Thursday 16 Sep 2010
Challenges included crafting a hotel that has visual and massing variety and embraces urban spaces at the heart of a new community. The design concept of shearing a typical hotel slab was employed to create an offset tower producing more corner rooms, reducing apparent tower massing size and providing daylight penetration and views from the guestroom corridors, all without sacrificing floor area efficiency.
A double-height passage containing a faceted glass entry lobby reinforces the urbanism of the development and maintains visual and physical porosity at the ground level. An arrival sequence via a grand stair leads to the hotel’s reception and public spaces on the second floor. By lifting the front desk and public spaces, space is freed up for three restaurants and activity is showcased through floor-to-ceiling windows facing the adjacent plaza.
Flooded with natural daylight, the lobby’s open plan features a variety of intimate gathering areas for breakfast and throughout the evening, with ample open lounge seating and “box” rooms framing smaller conversation nooks. Guests seeking more formal collaboration space may choose one of the glass-walled conference rooms off of the lobby with uncharacteristic balconies and views.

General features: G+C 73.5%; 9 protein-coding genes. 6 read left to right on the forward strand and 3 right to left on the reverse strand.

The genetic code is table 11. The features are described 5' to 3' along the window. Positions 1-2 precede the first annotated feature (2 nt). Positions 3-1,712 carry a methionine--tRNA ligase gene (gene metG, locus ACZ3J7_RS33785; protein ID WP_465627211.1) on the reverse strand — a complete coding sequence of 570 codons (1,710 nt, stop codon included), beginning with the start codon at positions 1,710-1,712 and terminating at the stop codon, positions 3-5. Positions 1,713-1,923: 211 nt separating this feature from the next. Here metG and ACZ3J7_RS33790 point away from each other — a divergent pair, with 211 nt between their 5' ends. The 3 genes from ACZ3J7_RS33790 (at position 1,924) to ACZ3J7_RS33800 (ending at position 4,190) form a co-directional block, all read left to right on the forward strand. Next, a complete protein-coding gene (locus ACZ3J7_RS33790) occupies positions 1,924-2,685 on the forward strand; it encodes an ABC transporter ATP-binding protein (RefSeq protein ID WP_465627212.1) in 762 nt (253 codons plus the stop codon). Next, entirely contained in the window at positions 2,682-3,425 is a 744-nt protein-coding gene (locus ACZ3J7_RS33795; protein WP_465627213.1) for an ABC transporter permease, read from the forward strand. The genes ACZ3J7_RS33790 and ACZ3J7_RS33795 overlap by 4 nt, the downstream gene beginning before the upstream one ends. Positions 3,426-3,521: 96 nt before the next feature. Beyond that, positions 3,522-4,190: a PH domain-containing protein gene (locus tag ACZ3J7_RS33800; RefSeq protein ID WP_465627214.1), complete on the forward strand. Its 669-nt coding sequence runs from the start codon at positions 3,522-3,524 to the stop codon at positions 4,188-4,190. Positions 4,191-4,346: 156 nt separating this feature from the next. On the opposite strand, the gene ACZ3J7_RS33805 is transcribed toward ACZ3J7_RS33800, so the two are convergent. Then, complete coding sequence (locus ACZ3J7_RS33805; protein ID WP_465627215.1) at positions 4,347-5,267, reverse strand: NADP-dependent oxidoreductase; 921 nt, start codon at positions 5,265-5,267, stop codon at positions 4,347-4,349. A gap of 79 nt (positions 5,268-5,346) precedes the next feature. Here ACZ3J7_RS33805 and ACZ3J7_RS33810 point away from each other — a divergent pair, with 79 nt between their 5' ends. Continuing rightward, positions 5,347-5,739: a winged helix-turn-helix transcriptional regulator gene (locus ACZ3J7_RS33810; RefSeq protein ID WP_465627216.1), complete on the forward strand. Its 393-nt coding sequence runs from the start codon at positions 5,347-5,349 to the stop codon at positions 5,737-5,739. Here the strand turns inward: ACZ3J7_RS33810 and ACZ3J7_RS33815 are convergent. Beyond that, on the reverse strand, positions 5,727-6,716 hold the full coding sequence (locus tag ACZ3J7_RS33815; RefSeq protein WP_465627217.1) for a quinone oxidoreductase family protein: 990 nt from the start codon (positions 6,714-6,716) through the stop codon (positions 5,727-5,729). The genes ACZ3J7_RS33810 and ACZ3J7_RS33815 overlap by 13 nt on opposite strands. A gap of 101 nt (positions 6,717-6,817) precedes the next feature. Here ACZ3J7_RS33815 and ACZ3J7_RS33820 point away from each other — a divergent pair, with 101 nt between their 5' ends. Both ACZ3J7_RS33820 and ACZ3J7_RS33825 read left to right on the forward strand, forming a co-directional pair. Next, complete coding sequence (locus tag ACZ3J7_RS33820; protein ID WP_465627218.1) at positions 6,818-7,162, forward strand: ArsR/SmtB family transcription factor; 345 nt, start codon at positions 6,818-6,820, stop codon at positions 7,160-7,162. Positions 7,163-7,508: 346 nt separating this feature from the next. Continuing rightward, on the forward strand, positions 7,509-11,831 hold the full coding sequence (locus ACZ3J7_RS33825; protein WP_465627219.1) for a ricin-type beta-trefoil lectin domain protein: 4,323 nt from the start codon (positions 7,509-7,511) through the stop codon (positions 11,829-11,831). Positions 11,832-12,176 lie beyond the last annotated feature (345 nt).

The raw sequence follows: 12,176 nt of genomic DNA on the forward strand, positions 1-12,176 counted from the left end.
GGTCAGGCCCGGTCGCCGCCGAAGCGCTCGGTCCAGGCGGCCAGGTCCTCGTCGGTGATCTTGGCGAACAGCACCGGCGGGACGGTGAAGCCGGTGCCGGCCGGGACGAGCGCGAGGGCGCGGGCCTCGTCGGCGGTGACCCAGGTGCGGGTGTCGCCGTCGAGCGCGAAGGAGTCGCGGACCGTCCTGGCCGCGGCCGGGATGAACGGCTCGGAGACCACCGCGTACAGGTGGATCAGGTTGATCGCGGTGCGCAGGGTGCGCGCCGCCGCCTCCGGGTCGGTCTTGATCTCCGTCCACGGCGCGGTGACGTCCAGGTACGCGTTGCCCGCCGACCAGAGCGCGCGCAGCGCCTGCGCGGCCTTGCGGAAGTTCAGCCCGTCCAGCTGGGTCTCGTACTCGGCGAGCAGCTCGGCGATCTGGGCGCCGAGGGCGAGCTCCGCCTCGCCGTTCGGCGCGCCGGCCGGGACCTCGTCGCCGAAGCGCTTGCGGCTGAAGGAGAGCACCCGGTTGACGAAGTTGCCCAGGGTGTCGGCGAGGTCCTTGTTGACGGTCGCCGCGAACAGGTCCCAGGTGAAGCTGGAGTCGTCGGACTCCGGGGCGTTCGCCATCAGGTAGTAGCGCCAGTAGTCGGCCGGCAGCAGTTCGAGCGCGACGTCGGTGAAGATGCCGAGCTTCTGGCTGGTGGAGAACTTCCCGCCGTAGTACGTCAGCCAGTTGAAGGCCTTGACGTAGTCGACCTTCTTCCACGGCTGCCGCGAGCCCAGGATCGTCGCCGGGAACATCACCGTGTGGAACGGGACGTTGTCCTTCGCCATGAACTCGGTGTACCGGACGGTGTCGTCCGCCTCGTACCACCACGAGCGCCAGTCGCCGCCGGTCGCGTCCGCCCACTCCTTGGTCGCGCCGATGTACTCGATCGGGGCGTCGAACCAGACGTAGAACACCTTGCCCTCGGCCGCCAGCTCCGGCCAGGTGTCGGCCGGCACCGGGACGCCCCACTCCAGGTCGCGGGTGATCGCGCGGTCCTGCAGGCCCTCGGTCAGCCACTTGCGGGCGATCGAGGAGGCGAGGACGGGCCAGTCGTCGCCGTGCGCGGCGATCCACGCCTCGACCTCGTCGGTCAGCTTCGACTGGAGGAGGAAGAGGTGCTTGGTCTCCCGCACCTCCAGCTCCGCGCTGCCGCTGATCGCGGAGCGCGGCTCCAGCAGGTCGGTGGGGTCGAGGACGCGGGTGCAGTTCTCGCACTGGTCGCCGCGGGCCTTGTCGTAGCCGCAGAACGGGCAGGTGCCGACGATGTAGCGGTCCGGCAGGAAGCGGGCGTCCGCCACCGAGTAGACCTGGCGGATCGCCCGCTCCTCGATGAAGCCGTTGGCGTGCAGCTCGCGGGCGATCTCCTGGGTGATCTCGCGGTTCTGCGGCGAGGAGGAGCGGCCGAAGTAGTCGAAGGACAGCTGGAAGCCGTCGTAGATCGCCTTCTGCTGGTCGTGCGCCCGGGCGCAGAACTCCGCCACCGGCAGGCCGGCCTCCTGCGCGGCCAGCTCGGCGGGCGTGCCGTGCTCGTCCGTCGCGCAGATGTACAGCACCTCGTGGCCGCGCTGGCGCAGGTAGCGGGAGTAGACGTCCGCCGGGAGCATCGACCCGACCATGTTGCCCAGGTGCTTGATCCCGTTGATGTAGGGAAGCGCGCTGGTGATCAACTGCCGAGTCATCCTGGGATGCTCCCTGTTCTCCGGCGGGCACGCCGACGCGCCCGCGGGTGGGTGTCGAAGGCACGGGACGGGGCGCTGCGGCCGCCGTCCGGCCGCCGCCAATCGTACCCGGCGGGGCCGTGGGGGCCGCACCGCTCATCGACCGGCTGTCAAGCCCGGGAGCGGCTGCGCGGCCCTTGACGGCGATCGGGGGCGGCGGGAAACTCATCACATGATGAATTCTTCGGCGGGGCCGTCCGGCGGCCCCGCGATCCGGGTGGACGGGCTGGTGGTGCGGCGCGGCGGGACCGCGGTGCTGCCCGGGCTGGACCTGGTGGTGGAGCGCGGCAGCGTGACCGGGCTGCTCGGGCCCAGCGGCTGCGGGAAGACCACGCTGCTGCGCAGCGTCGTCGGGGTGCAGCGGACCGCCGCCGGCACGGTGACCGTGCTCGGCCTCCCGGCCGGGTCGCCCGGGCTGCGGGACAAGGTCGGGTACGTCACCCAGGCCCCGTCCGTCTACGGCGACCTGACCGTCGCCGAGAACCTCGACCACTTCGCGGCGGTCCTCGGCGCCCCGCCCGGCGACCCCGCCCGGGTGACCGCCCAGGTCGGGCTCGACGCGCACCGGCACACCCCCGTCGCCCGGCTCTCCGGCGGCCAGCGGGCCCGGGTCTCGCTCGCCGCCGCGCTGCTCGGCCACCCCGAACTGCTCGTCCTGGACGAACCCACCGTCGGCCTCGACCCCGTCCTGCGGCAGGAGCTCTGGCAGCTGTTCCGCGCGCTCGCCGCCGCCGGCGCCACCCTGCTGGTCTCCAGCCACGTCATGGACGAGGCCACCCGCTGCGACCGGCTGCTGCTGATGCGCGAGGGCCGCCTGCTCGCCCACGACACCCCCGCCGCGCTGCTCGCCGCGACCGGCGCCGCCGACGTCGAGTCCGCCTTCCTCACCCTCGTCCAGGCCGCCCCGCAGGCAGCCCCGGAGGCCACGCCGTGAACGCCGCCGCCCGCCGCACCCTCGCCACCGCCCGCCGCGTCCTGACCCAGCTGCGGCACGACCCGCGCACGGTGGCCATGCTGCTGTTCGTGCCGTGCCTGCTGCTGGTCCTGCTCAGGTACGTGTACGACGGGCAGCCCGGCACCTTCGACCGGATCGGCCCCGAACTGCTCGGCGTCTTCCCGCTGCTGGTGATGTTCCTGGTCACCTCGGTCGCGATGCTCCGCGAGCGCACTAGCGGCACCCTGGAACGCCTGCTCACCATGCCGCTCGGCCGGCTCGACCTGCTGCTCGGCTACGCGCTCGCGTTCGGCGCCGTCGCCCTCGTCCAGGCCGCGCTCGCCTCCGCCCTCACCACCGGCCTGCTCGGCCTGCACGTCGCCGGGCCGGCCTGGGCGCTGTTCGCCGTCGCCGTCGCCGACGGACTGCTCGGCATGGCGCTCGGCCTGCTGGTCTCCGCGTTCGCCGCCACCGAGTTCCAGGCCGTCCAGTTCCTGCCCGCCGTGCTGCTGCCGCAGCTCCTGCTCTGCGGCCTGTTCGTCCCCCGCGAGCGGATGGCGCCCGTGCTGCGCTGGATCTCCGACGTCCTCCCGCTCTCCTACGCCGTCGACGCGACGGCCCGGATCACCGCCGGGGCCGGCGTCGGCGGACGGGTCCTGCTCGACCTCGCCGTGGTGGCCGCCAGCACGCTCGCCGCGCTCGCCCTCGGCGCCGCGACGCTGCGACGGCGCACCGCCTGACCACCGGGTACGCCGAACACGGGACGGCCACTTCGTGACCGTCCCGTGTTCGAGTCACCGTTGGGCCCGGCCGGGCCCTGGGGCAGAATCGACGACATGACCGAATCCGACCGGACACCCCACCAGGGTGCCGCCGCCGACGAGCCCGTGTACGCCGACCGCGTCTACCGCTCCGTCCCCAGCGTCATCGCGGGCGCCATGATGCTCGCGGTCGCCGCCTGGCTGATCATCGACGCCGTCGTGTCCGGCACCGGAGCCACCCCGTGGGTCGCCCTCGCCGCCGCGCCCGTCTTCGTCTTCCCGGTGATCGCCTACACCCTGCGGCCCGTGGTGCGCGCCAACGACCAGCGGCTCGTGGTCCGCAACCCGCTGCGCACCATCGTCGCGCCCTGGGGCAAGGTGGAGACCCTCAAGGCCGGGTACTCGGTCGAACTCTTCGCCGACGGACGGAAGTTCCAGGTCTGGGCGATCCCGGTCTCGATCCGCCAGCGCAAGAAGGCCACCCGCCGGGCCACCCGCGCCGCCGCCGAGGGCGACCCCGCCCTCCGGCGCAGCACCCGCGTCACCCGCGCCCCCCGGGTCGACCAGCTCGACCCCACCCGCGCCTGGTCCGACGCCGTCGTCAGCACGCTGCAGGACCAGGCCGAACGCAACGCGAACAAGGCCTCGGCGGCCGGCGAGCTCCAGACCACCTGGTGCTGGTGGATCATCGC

The second-floor Monnalisa Bar comes alive at night, drawing in guests with a dramatic central fireplace and clusters of pendant lights. A wall of doors swivels open to create a unique indoor/outdoor experience. Guests can venture outside to enjoy the ambience of the pool or the spectacular views of the dynamic plaza below.
To meet sustainable design goals, the hotel features a rough face brick size masonry that is recycled from factory-discarded 1’x2’ masonry units, high-performance insulated low-E glazing, cool roofing, low-VOC adhesives, paints, and sealants and no new parking. The design team successfully delivered a four-star hotel look and feel within a strict three-star budget and its success is testament to carefully calibrated architectural and urban strategies.